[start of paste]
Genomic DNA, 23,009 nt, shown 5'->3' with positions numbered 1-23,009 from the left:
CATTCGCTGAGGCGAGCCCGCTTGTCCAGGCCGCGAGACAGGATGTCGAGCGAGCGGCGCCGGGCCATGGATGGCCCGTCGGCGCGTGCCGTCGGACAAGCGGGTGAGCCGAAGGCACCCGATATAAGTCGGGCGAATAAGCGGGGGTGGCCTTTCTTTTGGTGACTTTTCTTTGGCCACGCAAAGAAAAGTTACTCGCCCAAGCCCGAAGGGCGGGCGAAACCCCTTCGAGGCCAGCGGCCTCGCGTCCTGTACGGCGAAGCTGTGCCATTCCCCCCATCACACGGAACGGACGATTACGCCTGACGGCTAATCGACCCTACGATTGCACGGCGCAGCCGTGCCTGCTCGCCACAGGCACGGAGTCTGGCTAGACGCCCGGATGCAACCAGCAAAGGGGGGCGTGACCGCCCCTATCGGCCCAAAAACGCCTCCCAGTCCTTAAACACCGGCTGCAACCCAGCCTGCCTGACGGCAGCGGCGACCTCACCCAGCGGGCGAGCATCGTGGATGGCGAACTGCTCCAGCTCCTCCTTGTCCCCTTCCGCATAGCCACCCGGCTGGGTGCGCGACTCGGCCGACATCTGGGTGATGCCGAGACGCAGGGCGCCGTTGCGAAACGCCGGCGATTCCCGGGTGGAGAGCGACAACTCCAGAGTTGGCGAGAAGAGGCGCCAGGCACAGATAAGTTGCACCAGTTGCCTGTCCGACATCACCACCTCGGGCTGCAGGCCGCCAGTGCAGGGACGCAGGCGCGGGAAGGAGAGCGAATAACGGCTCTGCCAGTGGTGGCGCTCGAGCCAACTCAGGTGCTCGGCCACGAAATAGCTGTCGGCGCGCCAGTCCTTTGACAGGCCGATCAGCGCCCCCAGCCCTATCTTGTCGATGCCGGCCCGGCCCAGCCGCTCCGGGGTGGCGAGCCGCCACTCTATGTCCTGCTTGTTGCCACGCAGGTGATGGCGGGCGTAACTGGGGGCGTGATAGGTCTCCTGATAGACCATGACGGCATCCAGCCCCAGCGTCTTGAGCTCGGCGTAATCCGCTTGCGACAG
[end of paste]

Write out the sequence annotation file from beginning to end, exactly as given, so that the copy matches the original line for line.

Genomic DNA, 23,009 nt, shown 5'->3' with positions numbered 1-23,009 from the left:
CATTCGCTGAGGCGAGCCCGCTTGTCCAGGCCGCGAGACAGGATGTCGAGCGAGCGGCGCCGGGCCATGGATGGCCCGTCGGCGCGTGCCGTCGGACAAGCGGGTGAGCCGAAGGCACCCGATATAAGTCGGGCGAATAAGCGGGGGTGGCCTTTCTTTTGGTGACTTTTCTTTGGCCACGCAAAGAAAAGTTACTCGCCCAAGCCCGAAGGGCGGGCGAAACCCCTTCGAGGCCAGCGGCCTCGCGTCCTGTACGGCGAAGCTGTGCCATTCCCCCCATCACACGGAACGGACGATTACGCCTGACGGCTAATCGACCCTACGATTGCACGGCGCAGCCGTGCCTGCTCGCCACAGGCACGGAGTCTGGCTAGACGCCCGGATGCAACCAGCAAAGGGGGGCGTGACCGCCCCTATCGGCCCAAAAACGCCTCCCAGTCCTTAAACACCGGCTGCAACCCAGCCTGCCTGACGGCAGCGGCGACCTCACCCAGCGGGCGAGCATCGTGGATGGCGAACTGCTCCAGCTCCTCCTTGTCCCCTTCCGCATAGCCACCCGGCTGGGTGCGCGACTCGGCCGACATCTGGGTGATGCCGAGACGCAGGGCGCCGTTGCGAAACGCCGGCGATTCCCGGGTGGAGAGCGACAACTCCAGAGTTGGCGAGAAGAGGCGCCAGGCACAGATAAGTTGCACCAGTTGCCTGTCCGACATCACCACCTCGGGCTGCAGGCCGCCAGTGCAGGGACGCAGGCGCGGGAAGGAGAGCGAATAACGGCTCTGCCAGTGGTGGCGCTCGAGCCAACTCAGGTGCTCGGCCACGAAATAGCTGTCGGCGCGCCAGTCCTTTGACAGGCCGATCAGCGCCCCCAGCCCTATCTTGTCGATGCCGGCCCGGCCCAGCCGCTCCGGGGTGGCGAGCCGCCACTCTATGTCCTGCTTGTTGCCACGCAGGTGATGGCGGGCGTAACTGGGGGCGTGATAGGTCTCCTGATAGACCATGACGGCATCCAGCCCCAGCGTCTTGAGCTCGGCGTAATCCGCTTGCGACAG